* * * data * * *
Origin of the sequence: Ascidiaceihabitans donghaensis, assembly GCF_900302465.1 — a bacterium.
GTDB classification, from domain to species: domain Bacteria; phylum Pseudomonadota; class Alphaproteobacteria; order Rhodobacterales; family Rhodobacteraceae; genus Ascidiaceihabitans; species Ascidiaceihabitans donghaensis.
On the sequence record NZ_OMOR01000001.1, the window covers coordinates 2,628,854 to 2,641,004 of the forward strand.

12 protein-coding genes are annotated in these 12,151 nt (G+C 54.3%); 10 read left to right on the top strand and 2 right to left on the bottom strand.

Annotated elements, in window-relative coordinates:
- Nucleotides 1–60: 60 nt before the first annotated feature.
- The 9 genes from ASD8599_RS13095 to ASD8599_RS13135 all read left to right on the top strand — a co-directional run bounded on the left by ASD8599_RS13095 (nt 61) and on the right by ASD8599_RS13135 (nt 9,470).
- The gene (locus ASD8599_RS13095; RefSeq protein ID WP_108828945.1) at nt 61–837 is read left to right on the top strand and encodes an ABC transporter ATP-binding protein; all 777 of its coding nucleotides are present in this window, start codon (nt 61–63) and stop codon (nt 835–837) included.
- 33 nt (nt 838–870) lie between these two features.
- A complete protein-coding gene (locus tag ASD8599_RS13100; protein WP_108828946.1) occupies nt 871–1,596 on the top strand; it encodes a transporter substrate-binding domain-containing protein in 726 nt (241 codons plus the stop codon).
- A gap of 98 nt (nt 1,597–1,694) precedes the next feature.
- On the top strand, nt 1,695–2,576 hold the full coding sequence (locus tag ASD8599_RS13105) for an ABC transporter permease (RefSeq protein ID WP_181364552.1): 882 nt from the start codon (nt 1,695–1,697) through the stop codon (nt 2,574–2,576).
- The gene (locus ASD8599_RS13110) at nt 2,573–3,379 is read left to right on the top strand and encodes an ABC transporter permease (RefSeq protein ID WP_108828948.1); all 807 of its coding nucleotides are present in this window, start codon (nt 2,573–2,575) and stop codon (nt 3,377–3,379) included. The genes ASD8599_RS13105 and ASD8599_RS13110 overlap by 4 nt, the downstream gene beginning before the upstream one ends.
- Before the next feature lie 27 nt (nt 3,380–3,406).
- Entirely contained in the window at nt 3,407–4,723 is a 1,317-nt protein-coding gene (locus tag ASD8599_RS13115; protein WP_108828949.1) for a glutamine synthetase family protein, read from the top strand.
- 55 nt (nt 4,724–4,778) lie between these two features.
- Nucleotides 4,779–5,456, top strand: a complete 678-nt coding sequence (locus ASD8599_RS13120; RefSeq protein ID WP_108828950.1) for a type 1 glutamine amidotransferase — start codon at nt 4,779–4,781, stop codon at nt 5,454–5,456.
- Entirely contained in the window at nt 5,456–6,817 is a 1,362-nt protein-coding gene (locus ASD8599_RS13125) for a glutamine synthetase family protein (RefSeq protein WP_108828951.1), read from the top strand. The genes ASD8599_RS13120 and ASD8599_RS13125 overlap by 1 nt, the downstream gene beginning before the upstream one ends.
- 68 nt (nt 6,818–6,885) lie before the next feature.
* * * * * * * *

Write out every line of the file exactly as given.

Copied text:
Origin of the sequence: Ascidiaceihabitans donghaensis, assembly GCF_900302465.1 — a bacterium.
GTDB classification, from domain to species: domain Bacteria; phylum Pseudomonadota; class Alphaproteobacteria; order Rhodobacterales; family Rhodobacteraceae; genus Ascidiaceihabitans; species Ascidiaceihabitans donghaensis.
On the sequence record NZ_OMOR01000001.1, the window covers coordinates 2,628,854 to 2,641,004 of the forward strand.

12 protein-coding genes are annotated in these 12,151 nt (G+C 54.3%); 10 read left to right on the top strand and 2 right to left on the bottom strand.

Annotated elements, in window-relative coordinates:
- Nucleotides 1–60: 60 nt before the first annotated feature.
- The 9 genes from ASD8599_RS13095 to ASD8599_RS13135 all read left to right on the top strand — a co-directional run bounded on the left by ASD8599_RS13095 (nt 61) and on the right by ASD8599_RS13135 (nt 9,470).
- The gene (locus ASD8599_RS13095; RefSeq protein ID WP_108828945.1) at nt 61–837 is read left to right on the top strand and encodes an ABC transporter ATP-binding protein; all 777 of its coding nucleotides are present in this window, start codon (nt 61–63) and stop codon (nt 835–837) included.
- 33 nt (nt 838–870) lie between these two features.
- A complete protein-coding gene (locus tag ASD8599_RS13100; protein WP_108828946.1) occupies nt 871–1,596 on the top strand; it encodes a transporter substrate-binding domain-containing protein in 726 nt (241 codons plus the stop codon).
- A gap of 98 nt (nt 1,597–1,694) precedes the next feature.
- On the top strand, nt 1,695–2,576 hold the full coding sequence (locus tag ASD8599_RS13105) for an ABC transporter permease (RefSeq protein ID WP_181364552.1): 882 nt from the start codon (nt 1,695–1,697) through the stop codon (nt 2,574–2,576).
- The gene (locus ASD8599_RS13110) at nt 2,573–3,379 is read left to right on the top strand and encodes an ABC transporter permease (RefSeq protein ID WP_108828948.1); all 807 of its coding nucleotides are present in this window, start codon (nt 2,573–2,575) and stop codon (nt 3,377–3,379) included. The genes ASD8599_RS13105 and ASD8599_RS13110 overlap by 4 nt, the downstream gene beginning before the upstream one ends.
- Before the next feature lie 27 nt (nt 3,380–3,406).
- Entirely contained in the window at nt 3,407–4,723 is a 1,317-nt protein-coding gene (locus tag ASD8599_RS13115; protein WP_108828949.1) for a glutamine synthetase family protein, read from the top strand.
- 55 nt (nt 4,724–4,778) lie between these two features.
- Nucleotides 4,779–5,456, top strand: a complete 678-nt coding sequence (locus ASD8599_RS13120; RefSeq protein ID WP_108828950.1) for a type 1 glutamine amidotransferase — start codon at nt 4,779–4,781, stop codon at nt 5,454–5,456.
- Entirely contained in the window at nt 5,456–6,817 is a 1,362-nt protein-coding gene (locus ASD8599_RS13125) for a glutamine synthetase family protein (RefSeq protein WP_108828951.1), read from the top strand. The genes ASD8599_RS13120 and ASD8599_RS13125 overlap by 1 nt, the downstream gene beginning before the upstream one ends.
- 68 nt (nt 6,818–6,885) lie before the next feature.